PMID: 29943971 [PubMed - indexed for MEDLINE]

A meta-analysis comparing 48-week treatment outcomes of single and multi-tablet antiretroviral regimens for the treatment of people living with HIV.

Tue, 09/17/2019 - 05:17
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A meta-analysis comparing 48-week treatment outcomes of single and multi-tablet antiretroviral regimens for the treatment of people living with HIV.

AIDS Res Ther. 2018 10 30;15(1):17

Authors: Clay PG, Yuet WC, Moecklinghoff CH, Duchesne I, Tronczyński KL, Shah S, Shao D

Abstract
OBJECTIVES: To compare outcomes with single tablet regimens (STR) versus multi-tablet regimens (MTR) for human immunodeficiency virus (HIV) treatment using published data.
DESIGN: Systematic review and random-effects meta-analysis of literature on approved and investigational HIV regimens.
METHODS: The research followed the Preferred Reporting Items for Systematic Reviews and Meta-Analyses guidelines. Single or un-blinded studies reporting a direct comparison between STR and MTR were eligible for the meta-analysis. Double-blinded studies were excluded due to lack of difference in pill burden between cohorts. The key outcomes of interest included: adherence rates/proportion meeting target, efficacy, safety/tolerability, non-clinical and economic outcomes.
RESULTS: After screening 63 full-text articles and posters, 14 studies were eligible for the meta-analysis. The analysis showed that patients taking STR had improved outcomes over those taking MTR. Patients were significantly more adherent regardless of daily dosing frequency (odds ratio [OR]: 1.96, p < 0.001) and were more likely to achieve virological suppression (relative risk [RR]: 1.05, p = 0.002). There was a trend toward a lower discontinuation risk in the STR cohort, together with reported higher therapy satisfaction, better symptom control, improved health status, reduced healthcare resource utilization and demonstrated cost-effectiveness compared to MTR. There were no differences in CD4 cell count increase (at 48 weeks) or safety outcomes.
CONCLUSIONS: The findings of this study confirm previously reported preliminary findings of the advantages of STR over MTR for HIV treatment in adherence, therapy continuation, viral suppression, tolerability, quality of life improvement, cost-effectiveness and healthcare resource utilization.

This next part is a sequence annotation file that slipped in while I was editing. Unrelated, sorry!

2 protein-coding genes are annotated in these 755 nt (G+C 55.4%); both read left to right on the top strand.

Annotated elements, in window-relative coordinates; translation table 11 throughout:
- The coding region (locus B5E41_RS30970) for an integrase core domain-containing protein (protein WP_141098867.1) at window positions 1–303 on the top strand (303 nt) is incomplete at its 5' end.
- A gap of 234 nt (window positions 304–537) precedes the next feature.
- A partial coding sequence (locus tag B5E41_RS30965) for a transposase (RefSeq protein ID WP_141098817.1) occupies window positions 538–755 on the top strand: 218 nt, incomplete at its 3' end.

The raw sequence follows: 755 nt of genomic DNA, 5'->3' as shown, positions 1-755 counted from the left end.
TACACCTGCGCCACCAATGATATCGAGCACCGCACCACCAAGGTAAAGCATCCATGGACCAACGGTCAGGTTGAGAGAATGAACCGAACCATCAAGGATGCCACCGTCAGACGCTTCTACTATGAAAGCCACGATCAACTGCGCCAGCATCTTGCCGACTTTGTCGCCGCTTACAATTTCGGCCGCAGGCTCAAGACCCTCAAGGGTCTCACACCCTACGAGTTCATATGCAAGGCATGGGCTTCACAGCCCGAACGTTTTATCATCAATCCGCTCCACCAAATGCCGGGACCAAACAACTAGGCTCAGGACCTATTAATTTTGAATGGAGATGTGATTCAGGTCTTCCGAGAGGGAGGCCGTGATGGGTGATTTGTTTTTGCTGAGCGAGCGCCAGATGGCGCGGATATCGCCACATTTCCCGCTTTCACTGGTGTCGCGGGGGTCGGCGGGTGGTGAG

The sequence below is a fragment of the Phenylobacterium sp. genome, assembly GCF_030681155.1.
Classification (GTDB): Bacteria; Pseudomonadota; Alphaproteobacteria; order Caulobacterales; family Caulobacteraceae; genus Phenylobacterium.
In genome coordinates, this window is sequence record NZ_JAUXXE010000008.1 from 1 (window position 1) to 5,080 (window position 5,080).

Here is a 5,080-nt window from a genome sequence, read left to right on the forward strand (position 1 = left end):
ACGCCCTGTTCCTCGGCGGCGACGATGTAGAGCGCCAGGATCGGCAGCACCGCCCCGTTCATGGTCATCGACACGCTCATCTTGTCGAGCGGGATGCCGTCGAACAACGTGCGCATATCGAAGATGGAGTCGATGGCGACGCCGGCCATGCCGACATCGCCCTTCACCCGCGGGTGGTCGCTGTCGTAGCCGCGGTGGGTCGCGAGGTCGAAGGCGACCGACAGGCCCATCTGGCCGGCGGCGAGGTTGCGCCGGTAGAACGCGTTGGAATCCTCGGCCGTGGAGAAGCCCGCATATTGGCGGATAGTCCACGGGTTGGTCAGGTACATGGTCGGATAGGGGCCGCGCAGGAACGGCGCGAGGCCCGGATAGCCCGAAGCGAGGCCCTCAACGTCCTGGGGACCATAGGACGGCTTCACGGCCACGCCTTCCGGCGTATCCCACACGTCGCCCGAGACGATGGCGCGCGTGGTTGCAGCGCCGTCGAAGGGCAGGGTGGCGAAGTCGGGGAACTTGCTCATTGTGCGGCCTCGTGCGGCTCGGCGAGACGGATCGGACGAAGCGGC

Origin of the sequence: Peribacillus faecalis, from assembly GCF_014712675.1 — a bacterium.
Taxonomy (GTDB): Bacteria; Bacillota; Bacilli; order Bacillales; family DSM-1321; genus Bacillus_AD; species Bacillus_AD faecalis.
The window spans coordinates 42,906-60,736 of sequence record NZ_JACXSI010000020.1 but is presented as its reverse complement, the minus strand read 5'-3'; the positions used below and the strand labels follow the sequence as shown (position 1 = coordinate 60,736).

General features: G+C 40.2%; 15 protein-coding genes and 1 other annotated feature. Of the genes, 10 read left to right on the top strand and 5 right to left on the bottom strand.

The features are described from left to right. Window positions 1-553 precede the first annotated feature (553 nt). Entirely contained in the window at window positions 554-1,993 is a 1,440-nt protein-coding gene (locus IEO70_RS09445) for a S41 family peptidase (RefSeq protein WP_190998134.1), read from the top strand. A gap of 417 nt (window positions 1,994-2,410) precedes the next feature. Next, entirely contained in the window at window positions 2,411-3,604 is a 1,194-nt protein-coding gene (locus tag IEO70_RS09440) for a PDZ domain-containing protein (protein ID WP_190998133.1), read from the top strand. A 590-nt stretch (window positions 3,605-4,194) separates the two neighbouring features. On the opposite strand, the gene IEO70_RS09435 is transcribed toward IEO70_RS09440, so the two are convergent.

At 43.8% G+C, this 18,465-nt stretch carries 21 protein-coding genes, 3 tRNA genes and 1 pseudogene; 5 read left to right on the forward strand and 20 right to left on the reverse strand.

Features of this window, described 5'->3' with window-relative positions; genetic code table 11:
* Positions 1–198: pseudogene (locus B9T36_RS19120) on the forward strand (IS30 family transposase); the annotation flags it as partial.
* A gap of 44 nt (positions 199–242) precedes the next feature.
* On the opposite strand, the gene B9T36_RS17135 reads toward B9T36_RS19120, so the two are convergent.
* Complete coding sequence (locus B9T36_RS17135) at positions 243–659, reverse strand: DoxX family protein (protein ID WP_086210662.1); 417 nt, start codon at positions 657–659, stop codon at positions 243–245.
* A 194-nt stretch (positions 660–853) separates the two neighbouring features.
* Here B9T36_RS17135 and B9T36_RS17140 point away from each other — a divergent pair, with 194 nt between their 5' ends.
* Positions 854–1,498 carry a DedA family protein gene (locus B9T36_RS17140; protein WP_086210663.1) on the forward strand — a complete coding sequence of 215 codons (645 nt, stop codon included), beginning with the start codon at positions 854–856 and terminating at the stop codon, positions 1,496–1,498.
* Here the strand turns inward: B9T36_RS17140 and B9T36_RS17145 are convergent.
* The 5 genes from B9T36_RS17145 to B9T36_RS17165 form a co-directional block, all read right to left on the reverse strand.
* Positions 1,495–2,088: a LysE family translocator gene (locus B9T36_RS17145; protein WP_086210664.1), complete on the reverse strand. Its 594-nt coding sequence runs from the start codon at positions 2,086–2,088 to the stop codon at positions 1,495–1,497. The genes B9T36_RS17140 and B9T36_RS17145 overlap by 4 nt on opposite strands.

PMID: 30373620 [PubMed - indexed for MEDLINE]

Safety and efficacy of ledipasvir/sofosbuvir with or without ribavirin in hepatitis C genotype 1 patients including those with decompensated cirrhosis who failed prior treatment with simeprevir/sofosbuvir.

Tue, 09/17/2019 - 05:17
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Safety and efficacy of ledipasvir/sofosbuvir with or without ribavirin in hepatitis C genotype 1 patients including those with decompensated cirrhosis who failed prior treatment with simeprevir/sofosbuvir.

Aliment Pharmacol Ther. 2018 05;47(10):1409-1415

Authors: Modi AA, Nazario HE, Gonzales GR, Gonzalez SA

Abstract
BACKGROUND: Combination therapy of simeprevir (SIM)/sofosbuvir (SOF) is an approved treatment for hepatitis C genotype (gen) 1 with overall SVR12 rate of 85%-95%. The single tablet fixed-dose combination of ledipasvir (LDV)/SOF is also approved for gen 1 with sustained virologic response at 12 weeks (SVR12) rates ≥95%. No data are available on the efficacy of retreatment with LDV/SOF in patients who failed initial treatment with SIM/SOF.
AIM: To evaluate the efficacy of retreatment with LDV/SOF ± ribavirin (RBV) in gen 1 patients who had previously failed treatment with SIM/SOF.
METHODS: Data from a combined treatment cohort of 2 hepatology centres, which included patients previously treated with SIM/SOF ± RBV for 12 weeks but failed to achieve SVR and then underwent retreatment with LDV/SOF ± RBV, were analysed (n = 30). LDV/SOF ± RBV was administered for 12-24 weeks based on the discretion of the treating hepatologist.
RESULTS: Of the 30 patients, 23 (77%) were male, 77% were Caucasian and 26 (87%) were gen 1a. 26 (86%) had cirrhosis, of which 16 (62%) had decompensated, Child's class B or C cirrhosis. Three patients were liver transplant recipients with recurrent hepatitis C. Overall, 27/30 (90%) achieved SVR. Treatment was well tolerated with 37% reporting no adverse events. The most common adverse events were fatigue, headache, insomnia and nausea. Two patients with Child's B cirrhosis required hospitalization during treatment for variceal haemorrhage and abdominal pain respectively. However, no treatment discontinuations or deaths occurred.
CONCLUSION: Single tablet fixed-dose combination LDV/SOF ± RBV is efficacious and well tolerated in patients who previously failed treatment with SIM/SOF, including those with decompensated cirrhosis and recurrent hepatitis C following liver transplantation.

PMID: 29569736 [PubMed - indexed for MEDLINE]

A single early-life seizure results in long-term behavioral changes in the adult Fmr1 knockout mouse.

Sun, 09/15/2019 - 07:56
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A single early-life seizure results in long-term behavioral changes in the adult Fmr1 knockout mouse.

Epilepsy Res. 2019 Aug 29;157:106193